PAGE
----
TORONTO -- The men in blue had a rough go of it during Wednesday night's 3-2 Rays win over the Blue Jays at Rogers Centre.
Veteran umpire Jerry Crawford had to leave the game after the second inning with back spasms, and his replacement behind home plate, Tom Hallion, almost had to leave before the seventh inning, after he was hit in the chest on the final pitch of the sixth inning.
Midway through the bottom of the second, Crawford signaled to the then-second-base umpire, Hallion, that something was wrong, which prompted Hallion to rush to the umpires' dressing room to change into the necessary equipment so he could take over behind home plate.
Once Hallion finished changing, he returned to the field and relieved Crawford, leaving the crew with three umps.
The umpiring situation almost got dire when Rays starter Scott Kazmir struck out Travis Snider, who swung at and missed the final pitch of the sixth. On the pitch, Hallion took an open shot to the right side of his chest and immediately went down on his back in obvious pain. Trainers from both teams tended to Hallion before he got up on his own power.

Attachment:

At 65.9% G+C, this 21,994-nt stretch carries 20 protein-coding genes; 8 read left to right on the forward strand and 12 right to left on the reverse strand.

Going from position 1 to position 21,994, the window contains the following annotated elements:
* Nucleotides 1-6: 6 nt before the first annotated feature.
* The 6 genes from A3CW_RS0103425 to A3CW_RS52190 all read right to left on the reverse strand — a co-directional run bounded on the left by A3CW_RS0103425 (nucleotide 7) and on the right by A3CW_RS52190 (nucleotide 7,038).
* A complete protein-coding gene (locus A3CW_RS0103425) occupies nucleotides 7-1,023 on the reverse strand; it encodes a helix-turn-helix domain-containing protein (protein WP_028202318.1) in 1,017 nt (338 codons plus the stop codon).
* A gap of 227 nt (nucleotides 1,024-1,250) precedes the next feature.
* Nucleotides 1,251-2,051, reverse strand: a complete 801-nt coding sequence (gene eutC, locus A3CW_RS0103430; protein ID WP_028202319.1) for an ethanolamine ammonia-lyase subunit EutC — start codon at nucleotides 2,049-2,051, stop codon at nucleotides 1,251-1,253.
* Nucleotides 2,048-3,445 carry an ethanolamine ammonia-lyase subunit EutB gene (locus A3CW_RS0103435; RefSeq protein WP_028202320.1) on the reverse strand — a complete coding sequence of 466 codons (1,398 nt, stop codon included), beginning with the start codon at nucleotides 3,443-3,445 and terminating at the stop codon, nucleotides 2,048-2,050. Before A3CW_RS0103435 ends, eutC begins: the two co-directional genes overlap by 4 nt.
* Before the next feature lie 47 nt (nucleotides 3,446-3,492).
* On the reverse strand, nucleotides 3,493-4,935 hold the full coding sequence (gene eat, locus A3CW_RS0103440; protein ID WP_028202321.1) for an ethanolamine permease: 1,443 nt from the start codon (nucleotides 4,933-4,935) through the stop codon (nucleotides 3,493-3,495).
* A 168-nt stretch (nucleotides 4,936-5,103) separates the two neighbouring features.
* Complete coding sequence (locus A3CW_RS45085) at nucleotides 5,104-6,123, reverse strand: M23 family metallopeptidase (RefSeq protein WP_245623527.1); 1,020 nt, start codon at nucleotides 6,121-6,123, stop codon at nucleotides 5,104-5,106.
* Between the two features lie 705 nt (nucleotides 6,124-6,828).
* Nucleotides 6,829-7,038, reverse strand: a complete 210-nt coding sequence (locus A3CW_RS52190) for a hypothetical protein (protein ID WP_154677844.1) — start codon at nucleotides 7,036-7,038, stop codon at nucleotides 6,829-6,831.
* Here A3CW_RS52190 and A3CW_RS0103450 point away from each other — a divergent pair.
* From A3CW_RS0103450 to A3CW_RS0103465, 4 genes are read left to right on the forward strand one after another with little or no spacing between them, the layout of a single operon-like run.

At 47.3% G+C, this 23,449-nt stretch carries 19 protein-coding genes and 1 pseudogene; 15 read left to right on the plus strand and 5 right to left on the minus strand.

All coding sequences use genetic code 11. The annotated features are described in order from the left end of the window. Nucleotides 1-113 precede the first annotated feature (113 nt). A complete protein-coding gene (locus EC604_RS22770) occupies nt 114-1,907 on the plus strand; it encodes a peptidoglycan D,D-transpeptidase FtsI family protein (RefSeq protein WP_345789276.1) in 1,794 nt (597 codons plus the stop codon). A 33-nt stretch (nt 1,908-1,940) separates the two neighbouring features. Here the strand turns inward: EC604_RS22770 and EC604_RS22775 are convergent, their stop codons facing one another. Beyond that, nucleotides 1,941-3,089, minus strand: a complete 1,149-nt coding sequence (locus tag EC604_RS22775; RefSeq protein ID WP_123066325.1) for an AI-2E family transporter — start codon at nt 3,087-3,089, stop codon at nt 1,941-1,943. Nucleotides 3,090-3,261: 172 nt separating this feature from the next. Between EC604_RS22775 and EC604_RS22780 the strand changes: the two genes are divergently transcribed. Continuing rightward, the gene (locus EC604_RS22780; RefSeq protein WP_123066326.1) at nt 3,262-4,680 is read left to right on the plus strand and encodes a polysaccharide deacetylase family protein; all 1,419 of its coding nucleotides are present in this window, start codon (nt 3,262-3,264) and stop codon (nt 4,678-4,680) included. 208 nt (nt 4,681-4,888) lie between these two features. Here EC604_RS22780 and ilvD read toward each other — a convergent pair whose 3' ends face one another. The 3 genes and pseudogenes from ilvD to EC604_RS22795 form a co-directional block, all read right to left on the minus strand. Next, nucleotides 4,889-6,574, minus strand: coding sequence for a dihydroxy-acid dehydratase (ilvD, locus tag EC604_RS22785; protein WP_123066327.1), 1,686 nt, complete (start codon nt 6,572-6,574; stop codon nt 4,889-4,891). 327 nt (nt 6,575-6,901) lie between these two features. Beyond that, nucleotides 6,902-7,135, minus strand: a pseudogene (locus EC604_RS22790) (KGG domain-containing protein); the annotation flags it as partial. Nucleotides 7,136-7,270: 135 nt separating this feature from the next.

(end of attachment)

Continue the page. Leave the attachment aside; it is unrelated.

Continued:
"[Kazmir] threw one about as hard as he could, and it took off on him," Rays catcher Gregg Zaun said. "I asked some guys, 'Did that ball look like it rose?' From my vantage point I'm on one side of the plate, it's 90-plus [mph] on the complete opposite side of the plate. And up and in, to boot. On top of that I'm looking straight into the lights right above the restaurant. I completely lost it.
"That was scary. I feel so bad -- it's just one of those things. I don't like to see that happen. It's pretty rare when I don't get leather on the ball."
After a delay of 21 minutes, the umpiring crew returned to the field with Hallion moving to third base, Scott Barry at first and Brian O'Nora behind the plate.
Crawford was asked what would have happened had Hallion not been able to continue.
"If he was having any difficulties breathing or something like that, we wouldn't have let him go back out there," Crawford said. "I would have gone back out there. We would have worked three men. I would have gone back out."
Crawford believed he and Hallion would both ready by Friday night, when their crew is working in St. Louis.
Bill Chastain is a reporter for MLB.com. This story was not subject to the approval of Major League Baseball or its clubs.